BBC Homepage World Service Education
BBC Homepagelow graphics version | feedback | help
BBC News Online
 You are in: Sci/Tech
Front Page 
UK Politics 
Talking Point 
In Depth 

The BBC's Branwen Jeffreys
"Fertility research is always pushing at ethical barriers"
 real 56k

Saturday, 5 May, 2001, 20:57 GMT 21:57 UK
Couples warned over GM baby hopes
Baby generic
The HFEA says there could be a risk to future generations
Infertile couples in the UK have been urged not to pin their hopes on a new technique pioneered in the US that genetically alters human embryos.

Alison Murdoch from the British Fertility Society said she expected to receive hundreds of phonecalls after the bank holiday weekend from couples believing it could offer them a chance to have a baby.

She stressed that the latest findings from US researchers were purely "experimental" and far from proven.

The Human Fertilisation and Embryology Authority, the body that regulates fertility treatments in the UK, said earlier that it would be prepared to consider applications from scientists who wanted to use the new technique.

We mustn't allow this drive for a baby at any cost to dominate the need for safety, dignity and responsibility,

Ruth Deech
During the process, an infertile woman's eggs are injected with tiny structures called mitochondria that contain a small amount of genetic information.

US scientists say the procedure can also prevent certain diseases being inherited.

But HFEA chairwoman Ruth Deech stressed there was currently no evidence that the benefits of the treatment outweighed the dangers.

"There is no doubt now that some strands of DNA are carried over into the egg that creates this new baby. And there is a risk, not just to the baby but to future generations, which we really can't assess at the moment," she told BBC Radio 4's Today programme.

Ruth Deech, chair of the HFEA
Ruth Deech: Risk cannot be assessed yet
She added that any application to use the technique in the UK would be subject to the same rigorous checks as any other new fertility treatment and safety was the HFEA's top priority.

"What we mustn't allow is this drive for a baby at any cost - often fuelled by profit - to dominate the need for safety, dignity and responsibility," Ms Deech said.

Researchers, at the Institute for Reproductive Medicine and Science of St Barnabas in New Jersey, have confirmed that 30 children have already been born using this method.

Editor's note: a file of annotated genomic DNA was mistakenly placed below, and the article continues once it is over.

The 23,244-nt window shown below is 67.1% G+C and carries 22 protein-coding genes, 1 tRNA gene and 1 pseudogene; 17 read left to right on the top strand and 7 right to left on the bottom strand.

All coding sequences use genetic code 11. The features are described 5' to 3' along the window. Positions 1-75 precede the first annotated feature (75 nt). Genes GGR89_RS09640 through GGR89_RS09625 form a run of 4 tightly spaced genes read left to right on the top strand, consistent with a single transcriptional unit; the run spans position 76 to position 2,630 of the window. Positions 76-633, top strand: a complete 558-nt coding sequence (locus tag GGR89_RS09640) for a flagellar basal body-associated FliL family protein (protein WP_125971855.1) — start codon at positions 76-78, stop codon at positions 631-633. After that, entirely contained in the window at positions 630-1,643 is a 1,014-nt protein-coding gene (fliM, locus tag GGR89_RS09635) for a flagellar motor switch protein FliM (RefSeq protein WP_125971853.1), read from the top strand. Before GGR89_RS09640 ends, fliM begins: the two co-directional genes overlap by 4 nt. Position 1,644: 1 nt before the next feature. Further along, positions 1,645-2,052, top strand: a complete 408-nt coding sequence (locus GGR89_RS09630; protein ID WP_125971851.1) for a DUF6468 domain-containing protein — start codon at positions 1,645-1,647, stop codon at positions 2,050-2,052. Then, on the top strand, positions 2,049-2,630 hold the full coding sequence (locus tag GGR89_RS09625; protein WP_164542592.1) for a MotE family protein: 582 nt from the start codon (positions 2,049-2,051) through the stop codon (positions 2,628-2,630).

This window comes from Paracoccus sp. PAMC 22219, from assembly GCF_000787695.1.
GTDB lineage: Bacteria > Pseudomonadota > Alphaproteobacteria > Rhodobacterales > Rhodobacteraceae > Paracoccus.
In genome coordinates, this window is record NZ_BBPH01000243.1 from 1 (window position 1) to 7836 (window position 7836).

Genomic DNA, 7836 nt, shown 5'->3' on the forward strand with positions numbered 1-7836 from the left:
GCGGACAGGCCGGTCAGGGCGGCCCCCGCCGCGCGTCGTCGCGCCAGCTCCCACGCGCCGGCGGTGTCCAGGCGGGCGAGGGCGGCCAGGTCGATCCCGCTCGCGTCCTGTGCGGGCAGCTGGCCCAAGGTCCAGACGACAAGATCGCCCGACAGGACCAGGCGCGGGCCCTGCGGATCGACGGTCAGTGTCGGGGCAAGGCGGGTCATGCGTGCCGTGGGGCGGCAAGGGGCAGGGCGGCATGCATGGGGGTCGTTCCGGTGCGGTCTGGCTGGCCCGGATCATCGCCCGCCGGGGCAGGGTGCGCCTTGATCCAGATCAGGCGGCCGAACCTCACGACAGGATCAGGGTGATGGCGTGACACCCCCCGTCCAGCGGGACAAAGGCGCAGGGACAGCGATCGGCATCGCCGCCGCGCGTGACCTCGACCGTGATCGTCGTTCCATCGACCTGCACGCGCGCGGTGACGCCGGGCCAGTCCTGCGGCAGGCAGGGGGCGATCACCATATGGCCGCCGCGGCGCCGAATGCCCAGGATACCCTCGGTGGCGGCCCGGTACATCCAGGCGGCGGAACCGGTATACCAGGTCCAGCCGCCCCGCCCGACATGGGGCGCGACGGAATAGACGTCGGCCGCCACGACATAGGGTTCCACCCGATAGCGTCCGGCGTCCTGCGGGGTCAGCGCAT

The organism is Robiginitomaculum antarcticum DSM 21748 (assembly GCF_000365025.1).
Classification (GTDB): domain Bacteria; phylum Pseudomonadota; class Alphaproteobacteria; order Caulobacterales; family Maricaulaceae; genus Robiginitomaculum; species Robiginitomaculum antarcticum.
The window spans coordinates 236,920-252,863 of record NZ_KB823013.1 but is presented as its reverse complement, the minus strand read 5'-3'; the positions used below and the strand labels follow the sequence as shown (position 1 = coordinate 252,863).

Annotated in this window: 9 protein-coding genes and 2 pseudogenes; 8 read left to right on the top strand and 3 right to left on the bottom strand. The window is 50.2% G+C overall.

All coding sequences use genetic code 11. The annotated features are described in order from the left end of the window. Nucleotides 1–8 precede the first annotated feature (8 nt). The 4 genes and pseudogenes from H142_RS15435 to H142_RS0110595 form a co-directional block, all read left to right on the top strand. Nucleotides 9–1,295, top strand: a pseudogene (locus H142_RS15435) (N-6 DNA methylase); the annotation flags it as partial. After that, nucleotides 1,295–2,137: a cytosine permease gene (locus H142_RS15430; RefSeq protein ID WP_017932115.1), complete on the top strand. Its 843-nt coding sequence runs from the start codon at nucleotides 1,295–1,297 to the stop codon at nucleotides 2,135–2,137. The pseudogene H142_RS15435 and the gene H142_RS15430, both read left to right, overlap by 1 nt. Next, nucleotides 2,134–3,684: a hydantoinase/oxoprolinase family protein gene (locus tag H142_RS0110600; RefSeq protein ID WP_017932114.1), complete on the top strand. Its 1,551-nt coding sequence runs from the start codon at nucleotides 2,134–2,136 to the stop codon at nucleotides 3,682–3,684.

But the highly experimental process, which some say means the babies effectively have three parents, has been criticised as unethical by some scientists.

'No evidence'

Infertility pioneer Lord Winston of the Hammersmith Hospital in London told BBC News Online that he had great reservations about it.

"Regarding the treatment of the infertile, there is no evidence that this technique is worth doing," he said. "I am very surprised that it was even carried out at this stage.

"There is no evidence that this is a possible valuable treatment for infertility," he added.

Lord Winston said that, although the number of additional genes involved was tiny, it was in principle the wrong thing to do.

An "unwelcome" development say some scientists
The technique involves introducing a small amount of cell material from a donated egg, in order to overcome the mother's fertility problems.

Women can be infertile if their otherwise healthy eggs are relatively inactive. To overcome this, scientists inject cellular material known as cytoplasm from a donor's egg.

Crucially, this will include mitochondria and their DNA. The US scientists used genetic fingerprinting techniques to demonstrate the DNA is passed on to the children.

The additional genes that the children carry slightly alter their germline, or collection of genes that they, in turn, will pass on to their offspring.

The researchers say the genetic changes are extremely minor and have no effect on the eventual child's characteristics.

Search BBC News Online

Advanced search options
Launch console
See also:

05 May 01 | Sci/Tech
Q&A: GM babies
04 May 01 | Sci/Tech
Genetically altered babies born
01 Dec 99 | Sci/Tech
Long road to inheritance
27 Jun 00 | Sci/Tech
Genetic revolution work begins
Links to more Sci/Tech stories are at the foot of the page.

E-mail this story to a friend

Links to more Sci/Tech stories